Continue Reading

Suzanne Podhaizer

Suzanne Podhaizer

Suzanne Podhaizer is a food writer, chef, poultry farmer, and the owner of Farm-to-Table Consulting. Through the latter, she teaches cooking classes, offers workshops for farmers,
develops recipes, and designs kitchens. She lives at Good Heart Farmstead in Worcester.

All Hands on Deck

Salvation Farms is counting on prison inmates to fill a gap in the local food system

Written by Suzanne Podhaizer | November 17, 2014

Hands

As a farmer, I’ve become a collector of vegetables. But as we all know, vegetables cannot last forever. That is, unless you put them in a jar with some salt, a sprinkling of peppercorns, and a few cloves of garlic. Pickling is an essential way for us to eat from our gardens while the plants sleep beneath snow. But for me, pickling’s greatest joy is this: It gives me an excuse to use my jars.

Fields, with Geese

Written by Suzanne Podhaizer | February 21, 2014

Geese

In an email sent just before our first date, in February of 2013, Wesley Bascom posed a multiple-choice question. “Are you interested in serving goose...?” he asked. The choices he provided for my response were: a) “Totally down to pluck!” b) “Maybe. I will take a gander at it.” c) “Foie gras? More like foie naw.”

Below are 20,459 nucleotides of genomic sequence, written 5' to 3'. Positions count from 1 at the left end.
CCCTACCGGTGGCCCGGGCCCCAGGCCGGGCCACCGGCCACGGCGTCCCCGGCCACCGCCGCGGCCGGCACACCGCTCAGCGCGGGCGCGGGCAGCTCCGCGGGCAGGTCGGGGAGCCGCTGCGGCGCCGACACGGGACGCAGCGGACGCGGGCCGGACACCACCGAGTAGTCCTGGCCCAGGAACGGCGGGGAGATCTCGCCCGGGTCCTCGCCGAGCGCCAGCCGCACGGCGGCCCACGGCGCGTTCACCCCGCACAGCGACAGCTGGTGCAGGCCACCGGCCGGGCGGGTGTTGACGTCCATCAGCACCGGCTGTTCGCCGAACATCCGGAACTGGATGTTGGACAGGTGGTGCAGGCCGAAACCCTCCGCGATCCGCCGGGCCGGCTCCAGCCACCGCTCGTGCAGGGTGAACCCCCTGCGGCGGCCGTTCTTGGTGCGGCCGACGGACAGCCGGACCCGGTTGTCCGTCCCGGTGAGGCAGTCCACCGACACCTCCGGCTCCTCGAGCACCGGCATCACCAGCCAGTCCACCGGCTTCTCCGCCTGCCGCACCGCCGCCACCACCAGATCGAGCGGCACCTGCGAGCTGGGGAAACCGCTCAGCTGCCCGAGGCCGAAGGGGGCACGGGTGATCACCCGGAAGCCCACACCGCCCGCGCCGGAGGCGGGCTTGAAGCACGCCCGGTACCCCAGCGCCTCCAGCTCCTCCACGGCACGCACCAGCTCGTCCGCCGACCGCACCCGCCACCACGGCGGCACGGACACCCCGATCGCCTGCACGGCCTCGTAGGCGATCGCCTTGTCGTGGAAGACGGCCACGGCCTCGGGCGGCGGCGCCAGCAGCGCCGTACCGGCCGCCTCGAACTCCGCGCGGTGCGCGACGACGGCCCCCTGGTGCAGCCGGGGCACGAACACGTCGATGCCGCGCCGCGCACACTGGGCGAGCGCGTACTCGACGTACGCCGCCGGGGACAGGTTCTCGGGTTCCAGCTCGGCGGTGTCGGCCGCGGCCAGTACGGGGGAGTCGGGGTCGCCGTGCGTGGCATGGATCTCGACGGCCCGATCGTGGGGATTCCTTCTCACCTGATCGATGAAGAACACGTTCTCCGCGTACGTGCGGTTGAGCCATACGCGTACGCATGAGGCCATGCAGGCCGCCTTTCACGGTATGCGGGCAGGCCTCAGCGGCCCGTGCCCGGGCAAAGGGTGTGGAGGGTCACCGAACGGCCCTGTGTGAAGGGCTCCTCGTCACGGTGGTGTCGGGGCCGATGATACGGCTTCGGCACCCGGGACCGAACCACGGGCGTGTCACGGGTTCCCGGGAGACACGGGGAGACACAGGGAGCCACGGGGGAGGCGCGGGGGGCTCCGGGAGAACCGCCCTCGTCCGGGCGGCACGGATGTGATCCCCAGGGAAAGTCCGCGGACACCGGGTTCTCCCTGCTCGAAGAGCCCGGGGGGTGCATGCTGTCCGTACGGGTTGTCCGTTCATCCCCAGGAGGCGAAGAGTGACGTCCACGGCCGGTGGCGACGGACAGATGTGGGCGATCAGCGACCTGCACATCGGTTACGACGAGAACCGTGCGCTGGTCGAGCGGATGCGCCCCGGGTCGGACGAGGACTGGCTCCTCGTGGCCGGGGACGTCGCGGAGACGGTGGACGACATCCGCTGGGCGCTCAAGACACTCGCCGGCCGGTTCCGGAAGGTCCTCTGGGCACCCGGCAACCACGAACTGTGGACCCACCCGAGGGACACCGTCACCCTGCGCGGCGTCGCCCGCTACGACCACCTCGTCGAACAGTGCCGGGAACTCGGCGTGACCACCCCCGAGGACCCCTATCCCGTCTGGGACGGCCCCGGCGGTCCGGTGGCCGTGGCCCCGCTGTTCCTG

Reflections of a Restaurateur | Part 4

Part lV: From Jefferson to Jello

Written by Suzanne Podhaizer | December 04, 2012

Chef

One of Thomas Jefferson’s favorite snacks was anchovy deviled eggs. He was also wild about fresh peas, and several of his surviving handwritten recipes are for creamy French desserts. I know this because at my Montpelier restaurant, Salt, we once spent several weeks cooking and serving dishes that were common at fancy Monticello dinner parties or inspired by the late president’s extensive garden.

Reflections of a Restaurateur | Part 3

Part 3: Meat

Written by Suzanne Podhaizer | October 25, 2012

Dan

It’s 102 degrees in the kitchen, and the chef at my Montpelier restaurant is making quick work of cutting up a chicken. He slides a razor-sharp boning knife along the breast, loosening the meat from the sternum. The birds he’s working on are smaller than we would have liked—barely more than three pounds each—but this week, they were all we could get.